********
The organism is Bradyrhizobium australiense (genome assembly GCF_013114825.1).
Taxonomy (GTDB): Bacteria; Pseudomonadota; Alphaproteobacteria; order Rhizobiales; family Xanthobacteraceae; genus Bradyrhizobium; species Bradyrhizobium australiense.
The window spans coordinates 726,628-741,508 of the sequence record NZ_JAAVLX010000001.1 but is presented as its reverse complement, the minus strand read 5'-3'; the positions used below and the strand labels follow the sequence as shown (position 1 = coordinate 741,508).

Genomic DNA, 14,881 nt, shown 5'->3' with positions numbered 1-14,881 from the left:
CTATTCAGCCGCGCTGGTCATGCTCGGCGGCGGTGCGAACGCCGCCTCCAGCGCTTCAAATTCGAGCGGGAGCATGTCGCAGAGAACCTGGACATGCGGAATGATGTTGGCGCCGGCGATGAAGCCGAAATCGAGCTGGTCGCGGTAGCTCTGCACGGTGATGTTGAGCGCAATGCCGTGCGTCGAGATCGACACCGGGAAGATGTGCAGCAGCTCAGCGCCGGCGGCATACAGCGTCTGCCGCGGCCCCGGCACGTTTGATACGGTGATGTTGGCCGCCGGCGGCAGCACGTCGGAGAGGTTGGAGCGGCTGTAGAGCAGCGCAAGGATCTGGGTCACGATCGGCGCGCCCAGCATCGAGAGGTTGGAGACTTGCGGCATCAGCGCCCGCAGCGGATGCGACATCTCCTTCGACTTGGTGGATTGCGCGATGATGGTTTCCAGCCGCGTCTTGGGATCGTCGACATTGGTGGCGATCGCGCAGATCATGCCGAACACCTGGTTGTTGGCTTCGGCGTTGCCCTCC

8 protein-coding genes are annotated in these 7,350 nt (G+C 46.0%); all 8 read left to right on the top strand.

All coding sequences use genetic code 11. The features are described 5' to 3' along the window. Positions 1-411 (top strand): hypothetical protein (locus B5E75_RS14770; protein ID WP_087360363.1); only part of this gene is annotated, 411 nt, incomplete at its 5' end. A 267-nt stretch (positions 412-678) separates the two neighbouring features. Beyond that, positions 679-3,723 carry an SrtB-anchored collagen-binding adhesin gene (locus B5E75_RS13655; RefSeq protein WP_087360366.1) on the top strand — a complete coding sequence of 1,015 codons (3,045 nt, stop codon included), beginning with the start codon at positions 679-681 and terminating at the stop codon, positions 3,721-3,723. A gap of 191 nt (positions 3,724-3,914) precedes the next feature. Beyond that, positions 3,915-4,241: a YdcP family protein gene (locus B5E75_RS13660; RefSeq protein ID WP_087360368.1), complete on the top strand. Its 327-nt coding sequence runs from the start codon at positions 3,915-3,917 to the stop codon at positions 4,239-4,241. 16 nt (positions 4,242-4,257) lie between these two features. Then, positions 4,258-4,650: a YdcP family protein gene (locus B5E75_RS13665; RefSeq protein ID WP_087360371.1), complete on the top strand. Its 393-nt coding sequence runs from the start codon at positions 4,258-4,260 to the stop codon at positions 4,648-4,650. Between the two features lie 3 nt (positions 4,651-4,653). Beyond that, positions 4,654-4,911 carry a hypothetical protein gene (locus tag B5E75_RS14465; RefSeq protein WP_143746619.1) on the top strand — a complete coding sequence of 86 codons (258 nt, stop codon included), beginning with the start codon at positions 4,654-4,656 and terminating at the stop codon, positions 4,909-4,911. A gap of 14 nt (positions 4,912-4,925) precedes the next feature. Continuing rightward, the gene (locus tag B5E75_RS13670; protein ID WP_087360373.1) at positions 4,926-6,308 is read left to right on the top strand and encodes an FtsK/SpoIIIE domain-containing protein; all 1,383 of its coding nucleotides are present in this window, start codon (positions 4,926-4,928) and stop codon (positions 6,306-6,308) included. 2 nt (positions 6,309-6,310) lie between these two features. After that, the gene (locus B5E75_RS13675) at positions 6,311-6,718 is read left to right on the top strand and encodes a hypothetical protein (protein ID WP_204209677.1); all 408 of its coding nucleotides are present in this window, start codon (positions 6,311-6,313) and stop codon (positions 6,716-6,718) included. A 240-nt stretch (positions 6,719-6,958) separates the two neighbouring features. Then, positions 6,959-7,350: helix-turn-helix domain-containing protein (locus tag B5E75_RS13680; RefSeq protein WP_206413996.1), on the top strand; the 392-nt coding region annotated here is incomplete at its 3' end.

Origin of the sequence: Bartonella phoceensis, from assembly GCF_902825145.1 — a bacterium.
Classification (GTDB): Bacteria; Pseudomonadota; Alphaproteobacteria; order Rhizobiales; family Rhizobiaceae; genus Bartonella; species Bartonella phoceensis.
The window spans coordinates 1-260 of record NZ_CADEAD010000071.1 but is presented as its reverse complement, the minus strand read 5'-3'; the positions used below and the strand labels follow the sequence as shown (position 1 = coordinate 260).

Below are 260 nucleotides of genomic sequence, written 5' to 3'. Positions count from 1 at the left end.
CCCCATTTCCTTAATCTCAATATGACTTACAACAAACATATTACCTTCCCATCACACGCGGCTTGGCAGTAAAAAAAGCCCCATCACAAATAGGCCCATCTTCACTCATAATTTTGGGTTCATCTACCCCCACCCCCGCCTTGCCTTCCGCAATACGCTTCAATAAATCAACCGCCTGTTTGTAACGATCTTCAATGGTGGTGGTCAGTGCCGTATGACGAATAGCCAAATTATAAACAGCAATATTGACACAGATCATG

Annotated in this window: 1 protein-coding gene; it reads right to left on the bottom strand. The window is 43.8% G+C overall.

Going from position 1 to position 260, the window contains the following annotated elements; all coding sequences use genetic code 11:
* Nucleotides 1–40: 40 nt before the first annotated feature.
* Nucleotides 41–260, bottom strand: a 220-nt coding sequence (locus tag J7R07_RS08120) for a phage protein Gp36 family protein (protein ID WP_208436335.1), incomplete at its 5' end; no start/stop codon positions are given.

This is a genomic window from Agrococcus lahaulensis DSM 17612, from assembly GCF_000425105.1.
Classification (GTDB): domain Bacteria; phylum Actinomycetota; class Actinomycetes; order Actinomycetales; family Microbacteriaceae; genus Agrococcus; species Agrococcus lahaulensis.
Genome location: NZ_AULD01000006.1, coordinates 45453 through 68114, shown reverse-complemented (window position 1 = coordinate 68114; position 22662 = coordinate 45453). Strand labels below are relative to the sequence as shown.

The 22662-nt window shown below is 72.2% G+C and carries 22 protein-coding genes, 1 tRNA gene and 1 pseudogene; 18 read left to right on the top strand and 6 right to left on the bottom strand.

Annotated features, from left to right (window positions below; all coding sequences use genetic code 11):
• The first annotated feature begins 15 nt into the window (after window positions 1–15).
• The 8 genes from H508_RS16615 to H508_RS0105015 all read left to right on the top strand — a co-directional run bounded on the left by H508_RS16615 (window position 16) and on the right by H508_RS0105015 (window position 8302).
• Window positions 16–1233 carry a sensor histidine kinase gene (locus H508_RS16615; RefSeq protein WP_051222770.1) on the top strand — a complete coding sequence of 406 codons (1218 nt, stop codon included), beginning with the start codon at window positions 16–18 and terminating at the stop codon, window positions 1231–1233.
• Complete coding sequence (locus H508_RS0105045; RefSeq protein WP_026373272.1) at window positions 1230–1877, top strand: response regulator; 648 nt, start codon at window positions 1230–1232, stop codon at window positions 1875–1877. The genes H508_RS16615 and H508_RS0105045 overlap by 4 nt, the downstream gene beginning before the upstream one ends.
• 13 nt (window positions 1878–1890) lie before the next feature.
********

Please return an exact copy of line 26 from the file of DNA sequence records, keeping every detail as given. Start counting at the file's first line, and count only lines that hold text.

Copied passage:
• 13 nt (window positions 1878–1890) lie before the next feature.